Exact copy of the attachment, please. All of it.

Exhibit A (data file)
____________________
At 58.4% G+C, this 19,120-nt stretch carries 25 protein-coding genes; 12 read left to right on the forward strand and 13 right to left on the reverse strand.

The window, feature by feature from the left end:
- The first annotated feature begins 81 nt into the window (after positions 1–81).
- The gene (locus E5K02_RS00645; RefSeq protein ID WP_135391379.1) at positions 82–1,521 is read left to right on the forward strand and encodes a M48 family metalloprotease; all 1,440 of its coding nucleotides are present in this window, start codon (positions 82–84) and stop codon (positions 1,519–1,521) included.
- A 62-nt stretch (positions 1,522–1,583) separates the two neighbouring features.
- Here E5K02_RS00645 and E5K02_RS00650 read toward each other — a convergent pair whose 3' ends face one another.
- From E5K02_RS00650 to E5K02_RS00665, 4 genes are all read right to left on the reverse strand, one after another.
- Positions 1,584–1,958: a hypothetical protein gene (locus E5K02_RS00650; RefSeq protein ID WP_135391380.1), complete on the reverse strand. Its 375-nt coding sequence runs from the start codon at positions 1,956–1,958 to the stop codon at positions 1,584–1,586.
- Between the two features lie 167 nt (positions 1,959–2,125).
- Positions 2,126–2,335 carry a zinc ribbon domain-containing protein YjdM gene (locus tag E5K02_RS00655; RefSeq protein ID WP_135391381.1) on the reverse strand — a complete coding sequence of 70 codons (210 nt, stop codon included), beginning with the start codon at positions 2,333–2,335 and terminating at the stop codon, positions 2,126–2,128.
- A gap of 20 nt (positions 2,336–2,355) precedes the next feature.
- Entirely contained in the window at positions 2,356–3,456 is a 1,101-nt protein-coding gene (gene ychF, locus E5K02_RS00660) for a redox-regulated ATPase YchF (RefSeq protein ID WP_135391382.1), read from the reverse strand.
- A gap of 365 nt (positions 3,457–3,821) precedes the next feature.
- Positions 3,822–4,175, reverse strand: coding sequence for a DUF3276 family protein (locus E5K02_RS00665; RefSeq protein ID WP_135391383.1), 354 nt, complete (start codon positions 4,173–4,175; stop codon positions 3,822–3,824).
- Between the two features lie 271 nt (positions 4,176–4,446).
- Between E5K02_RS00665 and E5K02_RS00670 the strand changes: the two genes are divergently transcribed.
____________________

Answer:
At 58.4% G+C, this 19,120-nt stretch carries 25 protein-coding genes; 12 read left to right on the forward strand and 13 right to left on the reverse strand.

The window, feature by feature from the left end:
- The first annotated feature begins 81 nt into the window (after positions 1–81).
- The gene (locus E5K02_RS00645; RefSeq protein ID WP_135391379.1) at positions 82–1,521 is read left to right on the forward strand and encodes a M48 family metalloprotease; all 1,440 of its coding nucleotides are present in this window, start codon (positions 82–84) and stop codon (positions 1,519–1,521) included.
- A 62-nt stretch (positions 1,522–1,583) separates the two neighbouring features.
- Here E5K02_RS00645 and E5K02_RS00650 read toward each other — a convergent pair whose 3' ends face one another.
- From E5K02_RS00650 to E5K02_RS00665, 4 genes are all read right to left on the reverse strand, one after another.
- Positions 1,584–1,958: a hypothetical protein gene (locus E5K02_RS00650; RefSeq protein ID WP_135391380.1), complete on the reverse strand. Its 375-nt coding sequence runs from the start codon at positions 1,956–1,958 to the stop codon at positions 1,584–1,586.
- Between the two features lie 167 nt (positions 1,959–2,125).
- Positions 2,126–2,335 carry a zinc ribbon domain-containing protein YjdM gene (locus tag E5K02_RS00655; RefSeq protein ID WP_135391381.1) on the reverse strand — a complete coding sequence of 70 codons (210 nt, stop codon included), beginning with the start codon at positions 2,333–2,335 and terminating at the stop codon, positions 2,126–2,128.
- A gap of 20 nt (positions 2,336–2,355) precedes the next feature.
- Entirely contained in the window at positions 2,356–3,456 is a 1,101-nt protein-coding gene (gene ychF, locus E5K02_RS00660) for a redox-regulated ATPase YchF (RefSeq protein ID WP_135391382.1), read from the reverse strand.
- A gap of 365 nt (positions 3,457–3,821) precedes the next feature.
- Positions 3,822–4,175, reverse strand: coding sequence for a DUF3276 family protein (locus E5K02_RS00665; RefSeq protein ID WP_135391383.1), 354 nt, complete (start codon positions 4,173–4,175; stop codon positions 3,822–3,824).
- Between the two features lie 271 nt (positions 4,176–4,446).
- Between E5K02_RS00665 and E5K02_RS00670 the strand changes: the two genes are divergently transcribed.